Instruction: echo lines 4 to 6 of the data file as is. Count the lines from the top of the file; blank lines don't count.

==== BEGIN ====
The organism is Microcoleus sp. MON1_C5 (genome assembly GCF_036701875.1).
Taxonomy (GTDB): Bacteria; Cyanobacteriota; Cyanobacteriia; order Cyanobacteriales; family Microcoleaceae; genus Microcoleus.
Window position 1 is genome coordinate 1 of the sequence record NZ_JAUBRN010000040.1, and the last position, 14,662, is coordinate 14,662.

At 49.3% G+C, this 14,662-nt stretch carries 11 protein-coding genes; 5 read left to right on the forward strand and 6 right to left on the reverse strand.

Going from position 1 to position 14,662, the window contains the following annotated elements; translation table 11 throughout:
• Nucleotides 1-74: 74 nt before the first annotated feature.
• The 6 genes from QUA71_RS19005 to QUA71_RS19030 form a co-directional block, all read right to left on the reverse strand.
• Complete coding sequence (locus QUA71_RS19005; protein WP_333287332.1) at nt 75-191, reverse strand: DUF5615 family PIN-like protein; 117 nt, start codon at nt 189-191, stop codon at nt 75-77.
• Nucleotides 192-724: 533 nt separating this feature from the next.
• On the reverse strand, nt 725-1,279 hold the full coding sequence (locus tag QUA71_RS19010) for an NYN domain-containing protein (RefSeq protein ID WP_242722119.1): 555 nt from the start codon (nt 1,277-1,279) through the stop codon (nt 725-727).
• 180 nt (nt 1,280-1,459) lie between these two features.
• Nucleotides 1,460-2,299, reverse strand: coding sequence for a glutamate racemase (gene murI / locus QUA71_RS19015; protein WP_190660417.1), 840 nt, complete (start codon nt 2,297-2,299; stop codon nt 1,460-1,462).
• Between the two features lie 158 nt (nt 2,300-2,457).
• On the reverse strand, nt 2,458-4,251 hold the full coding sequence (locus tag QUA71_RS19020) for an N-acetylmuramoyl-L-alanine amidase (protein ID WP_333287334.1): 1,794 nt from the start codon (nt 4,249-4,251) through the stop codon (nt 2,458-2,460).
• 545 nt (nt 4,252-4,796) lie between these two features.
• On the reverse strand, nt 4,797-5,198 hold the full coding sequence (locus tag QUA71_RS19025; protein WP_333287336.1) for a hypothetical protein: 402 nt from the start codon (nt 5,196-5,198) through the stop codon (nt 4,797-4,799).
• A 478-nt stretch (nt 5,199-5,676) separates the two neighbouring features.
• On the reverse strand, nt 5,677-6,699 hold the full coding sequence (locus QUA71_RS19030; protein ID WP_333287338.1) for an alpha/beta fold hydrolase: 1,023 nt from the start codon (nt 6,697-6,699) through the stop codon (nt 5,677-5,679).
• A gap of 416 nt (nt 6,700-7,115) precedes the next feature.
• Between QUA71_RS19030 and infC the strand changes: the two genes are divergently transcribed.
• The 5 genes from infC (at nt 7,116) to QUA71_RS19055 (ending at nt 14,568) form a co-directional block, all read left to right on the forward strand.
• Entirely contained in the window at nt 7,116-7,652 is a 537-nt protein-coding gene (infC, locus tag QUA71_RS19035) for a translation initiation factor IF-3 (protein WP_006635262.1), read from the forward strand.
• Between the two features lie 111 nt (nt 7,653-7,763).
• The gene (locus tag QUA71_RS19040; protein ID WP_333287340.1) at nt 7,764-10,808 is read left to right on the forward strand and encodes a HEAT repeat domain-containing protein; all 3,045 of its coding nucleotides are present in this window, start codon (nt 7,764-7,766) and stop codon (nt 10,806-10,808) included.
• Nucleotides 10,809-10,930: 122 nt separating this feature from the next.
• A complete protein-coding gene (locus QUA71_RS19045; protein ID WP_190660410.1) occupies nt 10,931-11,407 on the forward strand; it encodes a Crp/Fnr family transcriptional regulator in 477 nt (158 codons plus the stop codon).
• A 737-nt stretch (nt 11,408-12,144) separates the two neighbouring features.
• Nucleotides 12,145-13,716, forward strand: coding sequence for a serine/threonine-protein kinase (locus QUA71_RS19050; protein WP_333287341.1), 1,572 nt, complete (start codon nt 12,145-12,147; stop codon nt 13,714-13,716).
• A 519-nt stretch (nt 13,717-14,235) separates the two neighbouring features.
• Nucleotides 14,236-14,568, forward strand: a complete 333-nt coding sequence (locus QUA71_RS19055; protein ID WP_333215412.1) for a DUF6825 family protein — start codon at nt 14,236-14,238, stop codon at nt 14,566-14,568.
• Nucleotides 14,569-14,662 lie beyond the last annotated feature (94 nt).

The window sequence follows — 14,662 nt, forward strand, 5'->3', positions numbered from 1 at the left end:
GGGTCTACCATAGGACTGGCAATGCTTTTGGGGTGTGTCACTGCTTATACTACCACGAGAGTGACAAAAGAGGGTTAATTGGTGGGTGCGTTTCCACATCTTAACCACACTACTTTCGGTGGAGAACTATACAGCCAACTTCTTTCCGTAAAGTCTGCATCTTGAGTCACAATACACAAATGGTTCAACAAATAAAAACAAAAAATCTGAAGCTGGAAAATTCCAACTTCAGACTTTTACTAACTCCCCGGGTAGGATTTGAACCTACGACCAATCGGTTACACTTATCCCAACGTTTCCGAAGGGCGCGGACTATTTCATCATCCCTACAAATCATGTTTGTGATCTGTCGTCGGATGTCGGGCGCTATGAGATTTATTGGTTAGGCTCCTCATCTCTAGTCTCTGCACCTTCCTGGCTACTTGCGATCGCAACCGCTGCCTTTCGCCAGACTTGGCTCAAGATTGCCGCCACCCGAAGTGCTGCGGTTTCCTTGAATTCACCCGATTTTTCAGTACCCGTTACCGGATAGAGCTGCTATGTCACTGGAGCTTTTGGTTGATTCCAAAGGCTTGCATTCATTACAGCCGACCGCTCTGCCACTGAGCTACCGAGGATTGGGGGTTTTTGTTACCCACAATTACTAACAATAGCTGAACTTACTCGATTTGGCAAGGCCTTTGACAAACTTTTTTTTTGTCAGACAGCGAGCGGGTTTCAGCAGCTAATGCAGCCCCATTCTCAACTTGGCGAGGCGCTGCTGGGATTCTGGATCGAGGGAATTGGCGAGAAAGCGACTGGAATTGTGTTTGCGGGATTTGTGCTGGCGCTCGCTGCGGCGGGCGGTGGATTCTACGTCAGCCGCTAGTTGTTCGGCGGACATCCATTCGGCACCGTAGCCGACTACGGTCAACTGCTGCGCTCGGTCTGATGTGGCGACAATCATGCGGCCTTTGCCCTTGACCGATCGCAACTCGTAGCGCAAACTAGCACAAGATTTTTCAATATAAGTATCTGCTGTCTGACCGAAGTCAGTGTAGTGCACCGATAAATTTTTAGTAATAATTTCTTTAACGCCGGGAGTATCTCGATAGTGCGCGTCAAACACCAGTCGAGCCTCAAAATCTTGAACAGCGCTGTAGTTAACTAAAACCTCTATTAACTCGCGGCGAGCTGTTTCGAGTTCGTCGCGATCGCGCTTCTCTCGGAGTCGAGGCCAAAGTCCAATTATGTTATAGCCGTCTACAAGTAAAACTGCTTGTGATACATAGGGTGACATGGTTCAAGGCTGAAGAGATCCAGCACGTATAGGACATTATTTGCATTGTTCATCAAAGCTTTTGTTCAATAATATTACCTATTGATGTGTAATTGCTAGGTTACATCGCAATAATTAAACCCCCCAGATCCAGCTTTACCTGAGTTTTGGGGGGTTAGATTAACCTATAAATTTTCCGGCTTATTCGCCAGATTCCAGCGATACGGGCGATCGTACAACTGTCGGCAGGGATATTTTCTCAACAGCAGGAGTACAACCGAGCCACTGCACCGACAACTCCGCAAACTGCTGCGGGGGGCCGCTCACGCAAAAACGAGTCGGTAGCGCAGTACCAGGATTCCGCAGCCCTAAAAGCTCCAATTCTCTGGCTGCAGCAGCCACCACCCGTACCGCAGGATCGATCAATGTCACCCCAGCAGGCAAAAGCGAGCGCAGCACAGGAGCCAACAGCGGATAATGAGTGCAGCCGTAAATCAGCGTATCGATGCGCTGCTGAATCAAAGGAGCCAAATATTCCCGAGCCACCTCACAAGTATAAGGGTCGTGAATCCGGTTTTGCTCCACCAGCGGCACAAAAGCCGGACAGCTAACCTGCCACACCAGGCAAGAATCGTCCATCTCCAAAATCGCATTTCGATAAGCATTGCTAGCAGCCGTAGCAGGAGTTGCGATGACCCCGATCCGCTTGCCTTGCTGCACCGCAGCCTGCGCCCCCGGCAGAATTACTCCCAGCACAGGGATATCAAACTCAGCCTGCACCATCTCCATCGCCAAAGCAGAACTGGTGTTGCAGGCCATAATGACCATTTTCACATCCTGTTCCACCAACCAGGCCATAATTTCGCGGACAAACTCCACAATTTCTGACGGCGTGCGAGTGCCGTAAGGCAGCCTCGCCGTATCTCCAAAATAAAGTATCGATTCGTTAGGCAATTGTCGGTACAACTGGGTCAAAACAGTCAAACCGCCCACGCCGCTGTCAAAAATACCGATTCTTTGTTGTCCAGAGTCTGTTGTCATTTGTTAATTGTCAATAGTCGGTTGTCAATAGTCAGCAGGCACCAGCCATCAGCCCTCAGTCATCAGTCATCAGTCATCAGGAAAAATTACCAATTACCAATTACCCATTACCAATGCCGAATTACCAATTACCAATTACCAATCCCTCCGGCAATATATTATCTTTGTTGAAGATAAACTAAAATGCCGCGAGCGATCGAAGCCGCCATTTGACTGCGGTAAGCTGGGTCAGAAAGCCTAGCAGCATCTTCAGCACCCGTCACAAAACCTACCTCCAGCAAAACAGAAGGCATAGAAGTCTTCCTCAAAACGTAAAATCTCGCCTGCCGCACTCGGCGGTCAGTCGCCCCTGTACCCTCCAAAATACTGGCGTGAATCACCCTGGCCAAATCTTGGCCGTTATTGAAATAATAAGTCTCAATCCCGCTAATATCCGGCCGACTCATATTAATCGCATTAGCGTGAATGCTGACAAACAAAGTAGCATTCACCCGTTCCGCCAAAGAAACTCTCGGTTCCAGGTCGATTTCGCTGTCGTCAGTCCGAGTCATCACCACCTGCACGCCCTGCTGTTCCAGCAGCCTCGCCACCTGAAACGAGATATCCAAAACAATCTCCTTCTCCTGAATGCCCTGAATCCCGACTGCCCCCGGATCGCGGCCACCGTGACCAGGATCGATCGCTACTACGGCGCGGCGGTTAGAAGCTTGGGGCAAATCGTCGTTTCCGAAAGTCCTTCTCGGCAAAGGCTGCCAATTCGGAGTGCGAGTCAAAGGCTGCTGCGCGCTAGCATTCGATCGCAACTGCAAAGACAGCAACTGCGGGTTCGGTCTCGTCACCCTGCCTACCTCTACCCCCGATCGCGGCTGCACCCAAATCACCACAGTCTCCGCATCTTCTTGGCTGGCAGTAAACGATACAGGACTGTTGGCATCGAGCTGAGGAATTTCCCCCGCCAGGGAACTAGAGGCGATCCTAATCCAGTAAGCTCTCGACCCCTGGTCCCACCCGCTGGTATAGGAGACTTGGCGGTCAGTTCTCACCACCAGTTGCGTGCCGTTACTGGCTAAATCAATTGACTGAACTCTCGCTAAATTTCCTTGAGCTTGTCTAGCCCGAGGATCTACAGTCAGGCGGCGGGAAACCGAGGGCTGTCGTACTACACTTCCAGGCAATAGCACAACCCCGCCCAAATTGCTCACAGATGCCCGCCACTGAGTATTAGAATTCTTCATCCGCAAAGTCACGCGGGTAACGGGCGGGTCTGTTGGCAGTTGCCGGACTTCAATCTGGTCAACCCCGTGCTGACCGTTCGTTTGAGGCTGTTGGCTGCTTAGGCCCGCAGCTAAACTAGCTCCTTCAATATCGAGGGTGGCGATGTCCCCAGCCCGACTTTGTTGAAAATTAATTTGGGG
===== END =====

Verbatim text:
At 49.3% G+C, this 14,662-nt stretch carries 11 protein-coding genes; 5 read left to right on the forward strand and 6 right to left on the reverse strand.

Going from position 1 to position 14,662, the window contains the following annotated elements; translation table 11 throughout:
• Nucleotides 1-74: 74 nt before the first annotated feature.